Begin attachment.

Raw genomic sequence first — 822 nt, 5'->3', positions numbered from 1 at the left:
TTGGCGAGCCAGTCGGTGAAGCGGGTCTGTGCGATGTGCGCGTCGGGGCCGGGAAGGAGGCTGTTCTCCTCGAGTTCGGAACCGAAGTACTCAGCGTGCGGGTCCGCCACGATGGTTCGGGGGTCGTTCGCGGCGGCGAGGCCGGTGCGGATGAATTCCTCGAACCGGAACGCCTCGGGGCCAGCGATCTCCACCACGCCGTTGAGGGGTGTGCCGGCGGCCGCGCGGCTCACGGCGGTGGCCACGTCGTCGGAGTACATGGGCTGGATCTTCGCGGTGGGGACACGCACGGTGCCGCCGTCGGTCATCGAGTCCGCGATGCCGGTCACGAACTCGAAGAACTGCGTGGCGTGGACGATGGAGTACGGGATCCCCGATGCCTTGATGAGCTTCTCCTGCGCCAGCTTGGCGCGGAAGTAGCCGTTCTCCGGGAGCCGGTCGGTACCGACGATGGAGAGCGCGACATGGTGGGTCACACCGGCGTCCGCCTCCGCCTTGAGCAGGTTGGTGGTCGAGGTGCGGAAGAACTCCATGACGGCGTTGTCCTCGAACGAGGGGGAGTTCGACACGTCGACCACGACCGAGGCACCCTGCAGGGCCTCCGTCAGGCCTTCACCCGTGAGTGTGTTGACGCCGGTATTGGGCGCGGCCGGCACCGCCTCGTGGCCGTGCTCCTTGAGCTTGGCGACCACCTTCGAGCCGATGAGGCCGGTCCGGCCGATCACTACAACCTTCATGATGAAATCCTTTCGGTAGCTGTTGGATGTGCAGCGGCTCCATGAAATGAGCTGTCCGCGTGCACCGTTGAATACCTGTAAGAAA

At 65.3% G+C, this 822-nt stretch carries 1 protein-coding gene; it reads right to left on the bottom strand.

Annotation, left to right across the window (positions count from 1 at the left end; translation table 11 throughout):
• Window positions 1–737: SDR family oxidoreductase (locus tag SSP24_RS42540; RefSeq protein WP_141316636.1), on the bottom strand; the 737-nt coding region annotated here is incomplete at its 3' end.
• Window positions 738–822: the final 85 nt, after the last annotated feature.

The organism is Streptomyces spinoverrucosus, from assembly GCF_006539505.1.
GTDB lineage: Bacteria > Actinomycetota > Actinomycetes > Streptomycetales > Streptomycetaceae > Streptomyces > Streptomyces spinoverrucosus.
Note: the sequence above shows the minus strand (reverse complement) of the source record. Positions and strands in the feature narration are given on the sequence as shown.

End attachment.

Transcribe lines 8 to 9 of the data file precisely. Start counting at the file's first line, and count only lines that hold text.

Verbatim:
GTDB lineage: Bacteria > Actinomycetota > Actinomycetes > Streptomycetales > Streptomycetaceae > Streptomyces > Streptomyces spinoverrucosus.
Note: the sequence above shows the minus strand (reverse complement) of the source record. Positions and strands in the feature narration are given on the sequence as shown.